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We challenge the predominant view of the English dative alternation, which takes all alternating verbs to have two meanings : a caused possession meaning realized by the double object variant and a caused motion meaning realized by the to variant. Instead, we argue that verbs like give and sell only have a caused possession meaning, while verbs like throw(More)
Whether particular arguments are overtly realized in languages like English is not random. A number of researchers have put forward sweeping generalizations in order to capture certain general tendencies. In this paper, however, it is argued that these analyses underestimate the role of constructions, detailed lexical semantics and discourse factors. Given(More)
An important question in the study of language production is the nature of the semantic information that speakers use to create syntactic structures. A common answer to this question assumes that thematic roles help to mediate the mapping from messages to syntax. However, research using structural priming has suggested that the construction of syntactic(More)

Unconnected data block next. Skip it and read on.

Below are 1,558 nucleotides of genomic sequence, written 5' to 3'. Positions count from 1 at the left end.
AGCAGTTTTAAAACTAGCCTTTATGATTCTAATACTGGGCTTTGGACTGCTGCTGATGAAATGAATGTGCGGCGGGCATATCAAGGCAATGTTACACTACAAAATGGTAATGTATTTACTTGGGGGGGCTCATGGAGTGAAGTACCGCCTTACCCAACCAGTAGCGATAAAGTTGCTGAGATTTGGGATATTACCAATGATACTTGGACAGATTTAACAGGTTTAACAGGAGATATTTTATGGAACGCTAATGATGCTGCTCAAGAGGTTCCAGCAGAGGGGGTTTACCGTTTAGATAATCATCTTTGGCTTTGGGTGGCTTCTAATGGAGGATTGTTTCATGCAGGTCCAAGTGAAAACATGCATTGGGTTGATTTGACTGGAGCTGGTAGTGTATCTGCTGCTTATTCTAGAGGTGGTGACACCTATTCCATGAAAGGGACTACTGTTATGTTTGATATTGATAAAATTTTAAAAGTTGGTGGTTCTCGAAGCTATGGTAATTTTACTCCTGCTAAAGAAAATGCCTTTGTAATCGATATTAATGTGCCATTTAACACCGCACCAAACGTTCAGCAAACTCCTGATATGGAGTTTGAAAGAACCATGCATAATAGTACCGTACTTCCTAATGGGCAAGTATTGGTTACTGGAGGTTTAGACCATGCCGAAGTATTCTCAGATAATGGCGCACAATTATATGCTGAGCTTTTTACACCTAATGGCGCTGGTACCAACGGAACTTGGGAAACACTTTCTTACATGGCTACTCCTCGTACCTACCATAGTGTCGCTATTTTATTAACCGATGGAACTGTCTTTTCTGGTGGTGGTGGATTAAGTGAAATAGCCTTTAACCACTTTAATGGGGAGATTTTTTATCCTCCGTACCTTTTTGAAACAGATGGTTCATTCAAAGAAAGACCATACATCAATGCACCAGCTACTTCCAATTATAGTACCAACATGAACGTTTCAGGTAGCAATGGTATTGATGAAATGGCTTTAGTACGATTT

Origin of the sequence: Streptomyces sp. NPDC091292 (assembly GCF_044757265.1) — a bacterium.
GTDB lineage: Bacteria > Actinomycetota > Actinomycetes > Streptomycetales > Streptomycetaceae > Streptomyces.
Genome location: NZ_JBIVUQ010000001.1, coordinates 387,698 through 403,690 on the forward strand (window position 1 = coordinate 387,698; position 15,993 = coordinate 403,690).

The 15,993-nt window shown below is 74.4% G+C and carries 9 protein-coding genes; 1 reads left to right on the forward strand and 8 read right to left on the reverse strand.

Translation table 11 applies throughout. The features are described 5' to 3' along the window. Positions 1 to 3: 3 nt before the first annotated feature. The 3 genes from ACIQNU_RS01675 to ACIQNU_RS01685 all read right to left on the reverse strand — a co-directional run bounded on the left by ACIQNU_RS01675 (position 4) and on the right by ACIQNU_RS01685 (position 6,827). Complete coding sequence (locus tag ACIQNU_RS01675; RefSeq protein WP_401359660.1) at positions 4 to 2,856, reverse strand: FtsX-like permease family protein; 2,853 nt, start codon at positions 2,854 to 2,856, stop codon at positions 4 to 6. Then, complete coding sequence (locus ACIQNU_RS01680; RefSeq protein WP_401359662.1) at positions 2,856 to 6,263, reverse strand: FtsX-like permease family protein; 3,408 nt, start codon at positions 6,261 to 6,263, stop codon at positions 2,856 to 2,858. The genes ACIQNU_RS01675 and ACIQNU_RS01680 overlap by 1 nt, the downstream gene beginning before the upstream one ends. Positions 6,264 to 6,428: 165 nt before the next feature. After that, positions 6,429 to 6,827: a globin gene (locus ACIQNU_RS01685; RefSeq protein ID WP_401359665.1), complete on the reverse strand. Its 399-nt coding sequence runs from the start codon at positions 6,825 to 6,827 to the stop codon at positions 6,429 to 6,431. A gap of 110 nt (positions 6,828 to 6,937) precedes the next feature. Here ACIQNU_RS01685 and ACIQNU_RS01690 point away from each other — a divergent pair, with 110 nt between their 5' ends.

This is the first study to investigate experimentally how children come to learn mappings between novel phrasal forms and novel meanings: a central task in learning a language. Two experiments are reported. In both studies 5- to 7-year-old children watched a short set of video clips depicting objects appearing in various ways. Each scene was described using(More)
The present study exposed five-year-olds (M=5 ; 2), seven-year-olds (M=7 ; 6) and adults (M=22 ; 4) to instances of a novel phrasal construction, then used a forced choice comprehension task to evaluate their learning of the construction. The abstractness of participants' acquired representations of the novel construction was evaluated by varying the degree(More)
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English 'dative-movement' or 'ditransitive' phenomena are examined within both a non-monotonic approach to Construction Grammar (CG) influenced by Cognitive Linguistics and a monotonic CG approach. It is argued that the latter gives better empirical coverage and is theoretically simpler. Also an account of the argument/adjunct distinction is developed(More)